Better Money Moves
March 25, 2021

Credit Chronicles: Debunking 5 Common Credit Myths

By now you’ve likely learned all about what credit is and what affects your score. But since credit is such a confusing topic, we thought we’d debunk some common myths that tend to get passed around as fact. Whether you’re dealing with a loan that’s trying to entice you to sign up or a store credit card that sounds promising, it’s important to always consider the source when it comes to beliefs around credit usage and best practices. Here are five credit myths about credit that we’re here to debunk.  


Myth #1: Closing a credit card improves your score 

When you finally pay off a credit card (yay! Go you!) it can be tempting to cut it up and close the account. But actually, your credit score is impacted by your credit utilization, which is how much credit you’re using in relation to how much credit is available to you. So when you close an account you’re not using anymore, you actually lower your total available credit, which makes your credit utilization go up. You’re better off keeping the account open but not using it, or using it for a small purchase every now and then and then immediately paying it off.

Of course, if having the account open is too tempting for you, you may be better off closing it. It’s better to not get further into debt if an open account and available credit may cause you to spend money you don’t have.


Myth #2: A store card can boost your score

Store credit cards may seem like a good way to save at your favorite retailers, but they’re not necessarily the smartest way to boost your credit. For one, store cards usually have lower limits than most credit cards, which raises your credit utilization ratio. They also tend to inspire more spending, which isn’t great when you’re trying to develop healthier habits with credit. If you’re really interested in opening up a store card, limit it to 1-2. Opening too many may be tempting, but it will be hard to keep track of when bills are due.


Myth #3: Checking your credit score hurts your credit

There’s a common misconception that by checking your credit score, you hurt your credit—but that’s not exactly how it works. 

To understand, it’s important to note that there are two types of credit checks: hard inquiries and soft inquiries. Hard inquiries happen when you’re actively applying for credit (for a house or a car, for example) and a lender looks up your credit as part of the decision-making process. Hard inquiries like these can affect your credit score, as having too many of them pull closely together might suggest that you’re racking up debt. 

But soft inquiries don’t affect your score in the same way. Soft inquiries are credit checks you didn’t initiate as part of a credit application, like when a company pre-approves you for a promotional offer for a credit card—or, when you’re simply checking your own credit to stay aware of your finances and not for a specific purchase or contract. In fact, it’s safe to check your score as many times as you want as long as you do it through credit scoring services and not mortgage lenders. The CFPB even notes that you’re entitled to a free credit report every year from each of the three major consumer reporting companies—so while it may be tempting to think ignorance is bliss, knowledge is power (and staying aware is encouraged!) when it comes to your credit score. For more information about the ins and outs of credit reports, click here.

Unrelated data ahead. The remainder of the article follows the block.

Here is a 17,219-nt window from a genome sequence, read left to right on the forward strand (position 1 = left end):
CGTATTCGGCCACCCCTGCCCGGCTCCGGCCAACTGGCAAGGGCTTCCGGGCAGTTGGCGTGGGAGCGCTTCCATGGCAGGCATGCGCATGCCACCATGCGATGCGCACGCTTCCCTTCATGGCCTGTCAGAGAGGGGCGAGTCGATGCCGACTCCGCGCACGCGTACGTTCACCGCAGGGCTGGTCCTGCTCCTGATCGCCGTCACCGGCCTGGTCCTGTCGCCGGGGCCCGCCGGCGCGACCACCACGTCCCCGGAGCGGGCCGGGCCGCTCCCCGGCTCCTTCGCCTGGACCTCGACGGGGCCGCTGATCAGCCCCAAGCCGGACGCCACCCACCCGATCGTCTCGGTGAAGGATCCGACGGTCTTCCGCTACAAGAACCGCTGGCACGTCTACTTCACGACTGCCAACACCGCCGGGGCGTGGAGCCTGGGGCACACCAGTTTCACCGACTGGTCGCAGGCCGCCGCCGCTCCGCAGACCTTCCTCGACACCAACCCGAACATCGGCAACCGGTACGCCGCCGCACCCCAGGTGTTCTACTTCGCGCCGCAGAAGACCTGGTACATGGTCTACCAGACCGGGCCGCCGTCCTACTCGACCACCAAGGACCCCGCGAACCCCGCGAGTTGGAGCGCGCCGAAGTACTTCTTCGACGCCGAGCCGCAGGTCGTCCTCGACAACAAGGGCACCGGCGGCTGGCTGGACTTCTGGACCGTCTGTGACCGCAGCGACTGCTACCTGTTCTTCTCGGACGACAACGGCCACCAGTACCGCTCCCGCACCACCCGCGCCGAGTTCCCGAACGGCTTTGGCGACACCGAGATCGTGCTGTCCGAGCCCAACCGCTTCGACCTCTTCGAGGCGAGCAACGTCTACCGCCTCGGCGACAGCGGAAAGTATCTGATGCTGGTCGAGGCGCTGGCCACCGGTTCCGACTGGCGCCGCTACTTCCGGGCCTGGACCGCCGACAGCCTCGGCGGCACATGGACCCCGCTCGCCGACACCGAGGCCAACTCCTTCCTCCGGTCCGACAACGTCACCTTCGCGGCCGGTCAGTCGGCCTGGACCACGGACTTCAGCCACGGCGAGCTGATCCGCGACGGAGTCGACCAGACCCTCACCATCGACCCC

Myth #4: It can take years to improve your credit

Boosting your credit score definitely takes commitment. But with the right credit practices, you can see even small improvements in months, not years. Paying down a large balance or getting a credit limit increase can lower your utilization rate and, in turn, boost your credit score. Continuing to pay your bills on time and keeping balances as low as possible will also help you gradually boost your credit score over time. 


Myth #5: Making more money boosts your credit score

A higher income doesn’t quite directly impact your credit score. Whether you make $25,000 a year or $250,000 does not factor into that pesky little number. The things that do affect your credit score? Things like your payment history, credit utilization, and credit mix—all of which you can read about in “What Affects My Credit Score?” While income doesn’t boost your credit score, it is something that lenders take into account when providing you credit, as it’s a measurement of capacity to pay your bills. Updating a higher income with a card issuer may help increase your credit limit. Increasing your credit limit while keeping your spending the same can positively impact your credit utilization ratio. 

This blog post is intended for general information purposes only and should not be considered legal or financial advice.


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